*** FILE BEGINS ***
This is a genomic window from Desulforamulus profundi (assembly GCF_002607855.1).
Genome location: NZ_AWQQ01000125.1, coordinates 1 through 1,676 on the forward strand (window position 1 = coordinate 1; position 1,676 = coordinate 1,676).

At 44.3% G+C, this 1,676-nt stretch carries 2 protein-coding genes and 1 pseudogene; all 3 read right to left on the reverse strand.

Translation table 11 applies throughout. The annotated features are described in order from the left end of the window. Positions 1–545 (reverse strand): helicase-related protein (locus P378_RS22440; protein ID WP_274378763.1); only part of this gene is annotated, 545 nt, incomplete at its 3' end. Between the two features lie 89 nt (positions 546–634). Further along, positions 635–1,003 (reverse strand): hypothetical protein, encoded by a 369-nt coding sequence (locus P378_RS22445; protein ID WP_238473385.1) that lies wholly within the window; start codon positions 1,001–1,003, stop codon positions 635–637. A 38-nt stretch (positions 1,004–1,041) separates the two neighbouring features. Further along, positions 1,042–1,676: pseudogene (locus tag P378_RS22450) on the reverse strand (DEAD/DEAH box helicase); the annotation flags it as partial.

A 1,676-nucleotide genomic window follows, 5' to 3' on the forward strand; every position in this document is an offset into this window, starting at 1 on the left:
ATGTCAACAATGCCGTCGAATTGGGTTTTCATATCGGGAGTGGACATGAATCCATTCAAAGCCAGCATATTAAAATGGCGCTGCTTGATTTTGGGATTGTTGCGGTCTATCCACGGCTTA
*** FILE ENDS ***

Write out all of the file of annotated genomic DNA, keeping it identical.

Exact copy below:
This is a genomic window from Desulforamulus profundi (assembly GCF_002607855.1).
Genome location: NZ_AWQQ01000125.1, coordinates 1 through 1,676 on the forward strand (window position 1 = coordinate 1; position 1,676 = coordinate 1,676).

At 44.3% G+C, this 1,676-nt stretch carries 2 protein-coding genes and 1 pseudogene; all 3 read right to left on the reverse strand.

Translation table 11 applies throughout. The annotated features are described in order from the left end of the window. Positions 1–545 (reverse strand): helicase-related protein (locus P378_RS22440; protein ID WP_274378763.1); only part of this gene is annotated, 545 nt, incomplete at its 3' end. Between the two features lie 89 nt (positions 546–634). Further along, positions 635–1,003 (reverse strand): hypothetical protein, encoded by a 369-nt coding sequence (locus P378_RS22445; protein ID WP_238473385.1) that lies wholly within the window; start codon positions 1,001–1,003, stop codon positions 635–637. A 38-nt stretch (positions 1,004–1,041) separates the two neighbouring features. Further along, positions 1,042–1,676: pseudogene (locus tag P378_RS22450) on the reverse strand (DEAD/DEAH box helicase); the annotation flags it as partial.

A 1,676-nucleotide genomic window follows, 5' to 3' on the forward strand; every position in this document is an offset into this window, starting at 1 on the left:
ATGTCAACAATGCCGTCGAATTGGGTTTTCATATCGGGAGTGGACATGAATCCATTCAAAGCCAGCATATTAAAATGGCGCTGCTTGATTTTGGGATTGTTGCGGTCTATCCACGGCTTA